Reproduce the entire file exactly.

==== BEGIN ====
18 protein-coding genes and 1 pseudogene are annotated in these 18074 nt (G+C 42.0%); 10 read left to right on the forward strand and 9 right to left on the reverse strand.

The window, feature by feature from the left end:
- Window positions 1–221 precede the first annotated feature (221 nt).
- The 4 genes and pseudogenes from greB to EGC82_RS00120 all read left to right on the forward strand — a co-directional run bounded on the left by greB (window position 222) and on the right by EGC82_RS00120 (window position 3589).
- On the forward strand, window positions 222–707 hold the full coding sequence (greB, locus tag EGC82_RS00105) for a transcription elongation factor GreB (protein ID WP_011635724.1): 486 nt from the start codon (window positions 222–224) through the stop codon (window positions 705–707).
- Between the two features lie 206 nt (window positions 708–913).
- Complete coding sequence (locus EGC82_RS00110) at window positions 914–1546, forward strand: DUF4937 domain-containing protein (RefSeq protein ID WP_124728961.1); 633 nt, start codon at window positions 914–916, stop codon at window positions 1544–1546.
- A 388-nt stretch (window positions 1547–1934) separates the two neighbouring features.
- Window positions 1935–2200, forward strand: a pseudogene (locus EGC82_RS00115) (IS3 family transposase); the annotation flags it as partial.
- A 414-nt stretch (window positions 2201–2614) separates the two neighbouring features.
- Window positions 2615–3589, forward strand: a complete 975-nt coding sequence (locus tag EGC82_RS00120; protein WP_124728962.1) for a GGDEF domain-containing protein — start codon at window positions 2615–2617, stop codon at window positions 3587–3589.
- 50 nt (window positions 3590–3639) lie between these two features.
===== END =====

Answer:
18 protein-coding genes and 1 pseudogene are annotated in these 18074 nt (G+C 42.0%); 10 read left to right on the forward strand and 9 right to left on the reverse strand.

The window, feature by feature from the left end:
- Window positions 1–221 precede the first annotated feature (221 nt).
- The 4 genes and pseudogenes from greB to EGC82_RS00120 all read left to right on the forward strand — a co-directional run bounded on the left by greB (window position 222) and on the right by EGC82_RS00120 (window position 3589).
- On the forward strand, window positions 222–707 hold the full coding sequence (greB, locus tag EGC82_RS00105) for a transcription elongation factor GreB (protein ID WP_011635724.1): 486 nt from the start codon (window positions 222–224) through the stop codon (window positions 705–707).
- Between the two features lie 206 nt (window positions 708–913).
- Complete coding sequence (locus EGC82_RS00110) at window positions 914–1546, forward strand: DUF4937 domain-containing protein (RefSeq protein ID WP_124728961.1); 633 nt, start codon at window positions 914–916, stop codon at window positions 1544–1546.
- A 388-nt stretch (window positions 1547–1934) separates the two neighbouring features.
- Window positions 1935–2200, forward strand: a pseudogene (locus EGC82_RS00115) (IS3 family transposase); the annotation flags it as partial.
- A 414-nt stretch (window positions 2201–2614) separates the two neighbouring features.
- Window positions 2615–3589, forward strand: a complete 975-nt coding sequence (locus tag EGC82_RS00120; protein WP_124728962.1) for a GGDEF domain-containing protein — start codon at window positions 2615–2617, stop codon at window positions 3587–3589.
- 50 nt (window positions 3590–3639) lie between these two features.